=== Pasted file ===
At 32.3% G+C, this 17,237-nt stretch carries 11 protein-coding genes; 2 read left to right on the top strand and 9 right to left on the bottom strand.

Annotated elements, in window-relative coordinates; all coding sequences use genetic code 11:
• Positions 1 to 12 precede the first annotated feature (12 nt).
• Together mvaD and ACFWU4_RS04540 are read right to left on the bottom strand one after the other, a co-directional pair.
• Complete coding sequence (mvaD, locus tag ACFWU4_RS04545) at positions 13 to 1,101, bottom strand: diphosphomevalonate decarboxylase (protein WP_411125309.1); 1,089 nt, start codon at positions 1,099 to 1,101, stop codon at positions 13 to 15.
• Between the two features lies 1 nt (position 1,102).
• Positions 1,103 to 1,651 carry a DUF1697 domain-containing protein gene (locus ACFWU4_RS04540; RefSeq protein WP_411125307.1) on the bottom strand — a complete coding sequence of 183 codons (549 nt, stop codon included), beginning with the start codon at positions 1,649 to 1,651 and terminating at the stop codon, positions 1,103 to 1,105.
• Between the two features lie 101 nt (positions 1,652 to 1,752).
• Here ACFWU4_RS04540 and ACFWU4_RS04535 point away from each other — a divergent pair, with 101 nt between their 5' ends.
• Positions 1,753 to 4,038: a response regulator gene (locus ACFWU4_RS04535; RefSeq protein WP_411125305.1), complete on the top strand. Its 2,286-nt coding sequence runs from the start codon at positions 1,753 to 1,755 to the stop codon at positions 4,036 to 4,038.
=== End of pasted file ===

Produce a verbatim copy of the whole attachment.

At 32.3% G+C, this 17,237-nt stretch carries 11 protein-coding genes; 2 read left to right on the top strand and 9 right to left on the bottom strand.

Annotated elements, in window-relative coordinates; all coding sequences use genetic code 11:
• Positions 1 to 12 precede the first annotated feature (12 nt).
• Together mvaD and ACFWU4_RS04540 are read right to left on the bottom strand one after the other, a co-directional pair.
• Complete coding sequence (mvaD, locus tag ACFWU4_RS04545) at positions 13 to 1,101, bottom strand: diphosphomevalonate decarboxylase (protein WP_411125309.1); 1,089 nt, start codon at positions 1,099 to 1,101, stop codon at positions 13 to 15.
• Between the two features lies 1 nt (position 1,102).
• Positions 1,103 to 1,651 carry a DUF1697 domain-containing protein gene (locus ACFWU4_RS04540; RefSeq protein WP_411125307.1) on the bottom strand — a complete coding sequence of 183 codons (549 nt, stop codon included), beginning with the start codon at positions 1,649 to 1,651 and terminating at the stop codon, positions 1,103 to 1,105.
• Between the two features lie 101 nt (positions 1,652 to 1,752).
• Here ACFWU4_RS04540 and ACFWU4_RS04535 point away from each other — a divergent pair, with 101 nt between their 5' ends.
• Positions 1,753 to 4,038: a response regulator gene (locus ACFWU4_RS04535; RefSeq protein WP_411125305.1), complete on the top strand. Its 2,286-nt coding sequence runs from the start codon at positions 1,753 to 1,755 to the stop codon at positions 4,036 to 4,038.